BYOD is a Business Strategy, not a Technology Decision
Too often, the adoption of technology is predicated on whether a company can do it, rather than should they do it. While understanding the current technical capabilities of the company must influence any decision, many decisions are not technology decisions. This is true for an emerging trend in business today – Bring-Your-Own-Device, BYOD. The premise behind BYOD is employees, instead of employers, have the option of purchasing a computer system or electronic device to their preferences and not the standard build of the company. While several benefits exist in this approach, there are some considerations and risks that must be addressed for the strategy to use BYOD as a key enabler of a successful business environment, while also improving the technical infrastructure and capabilities of the organization.
Understanding BYOD Better
BYOD programs are a byproduct of the massive consumerism of IT. In a 2011 survey, 13% of full time employees believed they had better hardware and software at work compared to their home systems. The IT requirements between work and home use are similar compared to a few years ago, as employees and their families are accessing the Internet, doing school work and playing games. More employees are started to desire similar systems at work that they use at home. The use of tablets and smartphones is increasing the demand. McKinsey reported in their 2012 report, titled “The mobility disruption The next enterprise IT shake-up”, that 75% of the workforce is using a single device for both personal and business use. The same report states that CIOs are looking to leverage this trend as 77% surveyed are planning to allow employees to use personal mobile devices to access company data and applications. As companies determine their mobile strategy, they will likely consider the possibility of adopting a BYOD strategy.
One benefit of BYOD is the familiarity of the employee with the device they own. As a result, they are likely best able to navigate smoothly within an application and between multiple applications on the device. The disadvantage arises in application architecture and design where business applications are not natively mobile. Likely several changes need to be made to many legacy-based applications before they are accessible through a mobile device. Like any major improvement, the decision becomes a business decision because of broad issues, accounting of investment costs and project alignment, as well as the individual strategy for each application impacted.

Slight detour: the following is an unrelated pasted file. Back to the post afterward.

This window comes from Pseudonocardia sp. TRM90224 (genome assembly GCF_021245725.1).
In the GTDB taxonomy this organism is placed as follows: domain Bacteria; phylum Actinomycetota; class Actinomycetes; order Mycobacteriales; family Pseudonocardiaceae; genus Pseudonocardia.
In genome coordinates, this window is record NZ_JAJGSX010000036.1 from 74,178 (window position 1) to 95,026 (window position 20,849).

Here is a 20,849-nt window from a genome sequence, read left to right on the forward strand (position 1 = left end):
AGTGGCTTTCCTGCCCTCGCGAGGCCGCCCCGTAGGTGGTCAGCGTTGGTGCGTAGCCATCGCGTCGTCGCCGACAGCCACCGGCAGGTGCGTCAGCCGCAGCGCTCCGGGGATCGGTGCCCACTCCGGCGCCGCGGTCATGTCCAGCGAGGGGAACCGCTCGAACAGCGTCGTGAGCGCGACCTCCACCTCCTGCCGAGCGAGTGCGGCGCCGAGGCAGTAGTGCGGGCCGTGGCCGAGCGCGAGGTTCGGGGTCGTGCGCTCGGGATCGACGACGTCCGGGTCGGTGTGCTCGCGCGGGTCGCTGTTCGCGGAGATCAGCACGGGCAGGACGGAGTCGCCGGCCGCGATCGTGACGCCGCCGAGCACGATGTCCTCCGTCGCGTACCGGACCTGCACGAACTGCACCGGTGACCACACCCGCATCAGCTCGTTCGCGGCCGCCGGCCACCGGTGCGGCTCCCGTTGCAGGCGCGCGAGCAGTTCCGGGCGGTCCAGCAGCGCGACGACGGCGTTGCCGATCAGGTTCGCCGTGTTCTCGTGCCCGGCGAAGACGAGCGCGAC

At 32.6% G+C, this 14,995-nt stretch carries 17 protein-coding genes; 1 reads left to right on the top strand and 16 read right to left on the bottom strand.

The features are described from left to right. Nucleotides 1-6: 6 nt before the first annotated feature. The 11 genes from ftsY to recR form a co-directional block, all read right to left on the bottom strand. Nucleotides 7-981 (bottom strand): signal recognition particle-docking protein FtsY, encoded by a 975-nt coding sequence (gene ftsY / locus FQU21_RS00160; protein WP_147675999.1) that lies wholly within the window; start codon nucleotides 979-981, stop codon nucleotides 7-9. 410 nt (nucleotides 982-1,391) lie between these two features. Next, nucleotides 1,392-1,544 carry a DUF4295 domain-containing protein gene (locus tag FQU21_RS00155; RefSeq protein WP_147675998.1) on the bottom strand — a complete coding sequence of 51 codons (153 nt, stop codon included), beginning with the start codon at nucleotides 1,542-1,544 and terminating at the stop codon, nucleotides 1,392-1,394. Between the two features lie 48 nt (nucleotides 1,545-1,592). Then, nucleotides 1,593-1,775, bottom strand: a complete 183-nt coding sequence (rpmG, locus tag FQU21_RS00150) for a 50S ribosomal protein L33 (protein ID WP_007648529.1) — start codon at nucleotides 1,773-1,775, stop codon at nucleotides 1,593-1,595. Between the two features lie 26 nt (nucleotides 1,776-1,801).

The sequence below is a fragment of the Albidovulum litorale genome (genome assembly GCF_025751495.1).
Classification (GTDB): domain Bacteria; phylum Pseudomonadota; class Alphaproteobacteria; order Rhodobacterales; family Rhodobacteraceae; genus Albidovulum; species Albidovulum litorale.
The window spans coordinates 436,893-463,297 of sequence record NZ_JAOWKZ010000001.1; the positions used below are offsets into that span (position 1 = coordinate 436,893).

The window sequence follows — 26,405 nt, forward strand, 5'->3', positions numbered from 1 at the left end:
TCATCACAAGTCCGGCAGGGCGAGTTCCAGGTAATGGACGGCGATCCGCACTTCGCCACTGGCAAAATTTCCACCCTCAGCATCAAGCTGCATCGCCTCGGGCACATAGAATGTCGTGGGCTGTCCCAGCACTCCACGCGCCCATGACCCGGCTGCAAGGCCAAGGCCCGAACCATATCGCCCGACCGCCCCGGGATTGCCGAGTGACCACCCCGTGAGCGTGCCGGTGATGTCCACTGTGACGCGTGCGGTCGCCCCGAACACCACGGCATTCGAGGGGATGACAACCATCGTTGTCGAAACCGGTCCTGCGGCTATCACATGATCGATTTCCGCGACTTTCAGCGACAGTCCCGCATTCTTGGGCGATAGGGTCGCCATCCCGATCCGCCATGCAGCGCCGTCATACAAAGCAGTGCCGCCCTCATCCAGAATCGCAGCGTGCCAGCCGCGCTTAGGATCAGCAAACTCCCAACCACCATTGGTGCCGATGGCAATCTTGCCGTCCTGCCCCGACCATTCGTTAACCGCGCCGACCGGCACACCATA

Even when converting applications is not an issue, companies must determine what cloud-based or mobile applications will be included in the list of acceptable applications. Traditionally, companies had strict controls on what applications were in their standard build to ensure compatibility and productivity. When any application can be downloaded at the push of a button, the need for control becomes even greater. Google Apps for Work understands this issue as it allows companies to isolated approved applications for download from their general store. While these decisions may touch on technical capabilities, what applications will be used and how is a business decision.
The key word in ‘Bring Your Own Device’ is bring, not device. Such programs support a behavior for the workforce. In context, companies must determine if they can and will support the behavior. In some instances, they may have no choice: Hewlett Packard estimates that by 2020 every professional will use more than six mobile devices. Similar studies show that more people will rely on mobile devices over desktop PCs. A couple of decades ago, most security policies addressed unauthorized access to systems using stolen employee information. Today, mobile devices are an easy means of accessing company data as unsuspecting employees are working through the front door with the hacker’s access point in hand. The initiation of BYOD programs provides an opportunity to train these employees in properly securing their mobile devices and how to protect the company’s data: training which they won’t get anywhere else. Another opportunity is the permissible authority to monitor usage of the device and access to company data to maintain business integrity and security of the infrastructure.
The Urgency of Deciding
Companies do not have the luxury of waiting to see how things work out. Mobile devices are commonplace and, by definition, easily concealable. An employee with a personal smartphone is a potential security risk the minute they step through the front door. That risk increases as they use the device on the premise throughout the day and even further if they send or access company data through the device. Though companies may require employees to leave personal belongings out of the work area, enforcement is an issue and problems will ensue. Ultimately, the decision must come from the business, not IT as to whether a BYOD program is advantageous and acceptable. 80% of enterprise currently lack any form of MDM policy or platform. Making the decision today is paramount for controlling the situation later.